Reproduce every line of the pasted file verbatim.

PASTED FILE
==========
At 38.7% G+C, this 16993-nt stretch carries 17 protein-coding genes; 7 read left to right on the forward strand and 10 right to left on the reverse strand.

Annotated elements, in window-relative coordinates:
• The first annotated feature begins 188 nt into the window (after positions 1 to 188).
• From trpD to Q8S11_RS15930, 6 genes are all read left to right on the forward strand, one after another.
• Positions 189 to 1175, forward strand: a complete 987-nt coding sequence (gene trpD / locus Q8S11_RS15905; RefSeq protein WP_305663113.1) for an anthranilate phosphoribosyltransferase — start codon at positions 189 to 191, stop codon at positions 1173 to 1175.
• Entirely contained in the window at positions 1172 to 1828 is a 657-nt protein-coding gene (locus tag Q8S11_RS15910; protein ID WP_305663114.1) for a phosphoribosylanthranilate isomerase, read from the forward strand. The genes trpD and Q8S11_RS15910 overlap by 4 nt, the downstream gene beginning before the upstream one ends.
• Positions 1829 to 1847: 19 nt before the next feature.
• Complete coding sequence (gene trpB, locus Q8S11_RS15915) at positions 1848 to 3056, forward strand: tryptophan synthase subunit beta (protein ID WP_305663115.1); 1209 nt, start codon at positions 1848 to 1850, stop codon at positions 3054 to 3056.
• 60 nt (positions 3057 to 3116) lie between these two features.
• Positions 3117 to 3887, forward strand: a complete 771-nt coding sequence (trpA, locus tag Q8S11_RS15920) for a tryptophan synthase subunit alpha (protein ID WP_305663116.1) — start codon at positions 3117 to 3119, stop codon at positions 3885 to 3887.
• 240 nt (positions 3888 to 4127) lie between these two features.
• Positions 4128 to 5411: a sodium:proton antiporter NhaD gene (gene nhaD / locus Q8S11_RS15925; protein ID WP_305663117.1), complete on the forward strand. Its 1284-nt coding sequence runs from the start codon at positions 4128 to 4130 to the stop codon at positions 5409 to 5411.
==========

At 38.7% G+C, this 16993-nt stretch carries 17 protein-coding genes; 7 read left to right on the forward strand and 10 right to left on the reverse strand.

Annotated elements, in window-relative coordinates:
• The first annotated feature begins 188 nt into the window (after positions 1 to 188).
• From trpD to Q8S11_RS15930, 6 genes are all read left to right on the forward strand, one after another.
• Positions 189 to 1175, forward strand: a complete 987-nt coding sequence (gene trpD / locus Q8S11_RS15905; RefSeq protein WP_305663113.1) for an anthranilate phosphoribosyltransferase — start codon at positions 189 to 191, stop codon at positions 1173 to 1175.
• Entirely contained in the window at positions 1172 to 1828 is a 657-nt protein-coding gene (locus tag Q8S11_RS15910; protein ID WP_305663114.1) for a phosphoribosylanthranilate isomerase, read from the forward strand. The genes trpD and Q8S11_RS15910 overlap by 4 nt, the downstream gene beginning before the upstream one ends.
• Positions 1829 to 1847: 19 nt before the next feature.
• Complete coding sequence (gene trpB, locus Q8S11_RS15915) at positions 1848 to 3056, forward strand: tryptophan synthase subunit beta (protein ID WP_305663115.1); 1209 nt, start codon at positions 1848 to 1850, stop codon at positions 3054 to 3056.
• 60 nt (positions 3057 to 3116) lie between these two features.
• Positions 3117 to 3887, forward strand: a complete 771-nt coding sequence (trpA, locus tag Q8S11_RS15920) for a tryptophan synthase subunit alpha (protein ID WP_305663116.1) — start codon at positions 3117 to 3119, stop codon at positions 3885 to 3887.
• 240 nt (positions 3888 to 4127) lie between these two features.
• Positions 4128 to 5411: a sodium:proton antiporter NhaD gene (gene nhaD / locus Q8S11_RS15925; protein ID WP_305663117.1), complete on the forward strand. Its 1284-nt coding sequence runs from the start codon at positions 4128 to 4130 to the stop codon at positions 5409 to 5411.